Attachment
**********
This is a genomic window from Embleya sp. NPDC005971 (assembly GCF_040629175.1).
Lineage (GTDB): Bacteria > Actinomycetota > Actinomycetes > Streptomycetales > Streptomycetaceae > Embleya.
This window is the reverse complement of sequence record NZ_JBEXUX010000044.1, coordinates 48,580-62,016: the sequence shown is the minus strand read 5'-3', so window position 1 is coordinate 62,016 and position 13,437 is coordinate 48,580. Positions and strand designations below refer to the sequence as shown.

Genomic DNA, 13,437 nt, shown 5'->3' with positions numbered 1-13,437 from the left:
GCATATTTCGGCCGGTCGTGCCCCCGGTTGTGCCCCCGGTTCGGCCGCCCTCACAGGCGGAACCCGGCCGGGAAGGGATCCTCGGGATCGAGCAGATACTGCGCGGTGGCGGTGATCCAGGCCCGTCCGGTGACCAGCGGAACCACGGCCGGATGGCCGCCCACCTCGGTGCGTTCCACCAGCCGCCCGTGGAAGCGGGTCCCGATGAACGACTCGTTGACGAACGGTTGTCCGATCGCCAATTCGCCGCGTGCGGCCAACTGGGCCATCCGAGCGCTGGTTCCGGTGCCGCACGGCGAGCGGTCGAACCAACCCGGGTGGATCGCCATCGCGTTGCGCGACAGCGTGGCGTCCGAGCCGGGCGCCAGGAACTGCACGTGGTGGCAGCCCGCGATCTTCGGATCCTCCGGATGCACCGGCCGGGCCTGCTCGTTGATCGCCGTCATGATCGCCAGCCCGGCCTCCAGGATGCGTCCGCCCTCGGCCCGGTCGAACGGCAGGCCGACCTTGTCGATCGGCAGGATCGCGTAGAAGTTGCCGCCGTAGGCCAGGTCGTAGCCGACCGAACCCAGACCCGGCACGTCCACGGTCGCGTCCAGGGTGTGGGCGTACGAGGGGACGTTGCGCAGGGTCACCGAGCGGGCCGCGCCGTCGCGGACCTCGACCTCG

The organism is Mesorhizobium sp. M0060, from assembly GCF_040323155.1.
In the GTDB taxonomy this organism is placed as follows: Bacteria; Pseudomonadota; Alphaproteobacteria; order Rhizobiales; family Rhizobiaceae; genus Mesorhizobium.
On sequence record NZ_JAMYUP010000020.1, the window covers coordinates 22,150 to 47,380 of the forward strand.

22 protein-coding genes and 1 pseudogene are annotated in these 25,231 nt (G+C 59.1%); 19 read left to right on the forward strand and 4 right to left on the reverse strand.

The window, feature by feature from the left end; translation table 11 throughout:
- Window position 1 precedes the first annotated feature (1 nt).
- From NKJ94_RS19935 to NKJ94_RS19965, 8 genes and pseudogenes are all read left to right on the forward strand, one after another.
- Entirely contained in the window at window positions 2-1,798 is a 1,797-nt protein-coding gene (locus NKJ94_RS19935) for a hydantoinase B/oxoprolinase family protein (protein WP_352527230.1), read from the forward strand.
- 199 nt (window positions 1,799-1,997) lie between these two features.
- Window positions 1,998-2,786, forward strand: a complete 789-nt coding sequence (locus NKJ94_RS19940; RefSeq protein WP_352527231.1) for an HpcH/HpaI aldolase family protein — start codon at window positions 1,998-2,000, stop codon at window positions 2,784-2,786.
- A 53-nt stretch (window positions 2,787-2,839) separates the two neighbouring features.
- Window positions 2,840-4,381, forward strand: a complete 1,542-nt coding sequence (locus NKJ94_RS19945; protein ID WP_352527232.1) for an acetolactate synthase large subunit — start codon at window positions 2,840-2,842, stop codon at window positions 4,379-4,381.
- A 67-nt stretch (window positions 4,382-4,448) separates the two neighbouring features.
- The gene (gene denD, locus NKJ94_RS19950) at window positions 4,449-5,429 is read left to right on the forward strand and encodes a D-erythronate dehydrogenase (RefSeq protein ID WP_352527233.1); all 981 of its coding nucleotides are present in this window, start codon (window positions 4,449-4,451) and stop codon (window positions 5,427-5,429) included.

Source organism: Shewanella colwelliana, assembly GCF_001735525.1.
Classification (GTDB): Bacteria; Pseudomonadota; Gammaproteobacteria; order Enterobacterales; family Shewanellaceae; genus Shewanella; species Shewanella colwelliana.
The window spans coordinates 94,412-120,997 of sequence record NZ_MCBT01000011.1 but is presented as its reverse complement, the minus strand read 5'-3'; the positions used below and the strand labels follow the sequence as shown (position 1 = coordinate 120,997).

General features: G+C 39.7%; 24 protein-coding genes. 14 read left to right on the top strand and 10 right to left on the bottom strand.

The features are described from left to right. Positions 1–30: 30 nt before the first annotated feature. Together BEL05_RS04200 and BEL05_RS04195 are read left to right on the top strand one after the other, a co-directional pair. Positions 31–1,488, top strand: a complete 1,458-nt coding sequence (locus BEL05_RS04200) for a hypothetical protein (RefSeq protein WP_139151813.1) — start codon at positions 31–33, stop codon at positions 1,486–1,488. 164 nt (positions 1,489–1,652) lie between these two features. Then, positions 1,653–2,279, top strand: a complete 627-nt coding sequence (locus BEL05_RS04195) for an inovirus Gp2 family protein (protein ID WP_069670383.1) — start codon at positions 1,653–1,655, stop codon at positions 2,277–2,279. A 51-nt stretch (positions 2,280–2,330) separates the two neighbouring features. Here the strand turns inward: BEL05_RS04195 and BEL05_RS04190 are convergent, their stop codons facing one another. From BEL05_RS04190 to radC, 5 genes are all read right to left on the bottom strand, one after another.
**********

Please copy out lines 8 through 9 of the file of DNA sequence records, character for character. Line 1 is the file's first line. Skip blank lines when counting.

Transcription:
On sequence record NZ_JAMYUP010000020.1, the window covers coordinates 22,150 to 47,380 of the forward strand.

22 protein-coding genes and 1 pseudogene are annotated in these 25,231 nt (G+C 59.1%); 19 read left to right on the forward strand and 4 right to left on the reverse strand.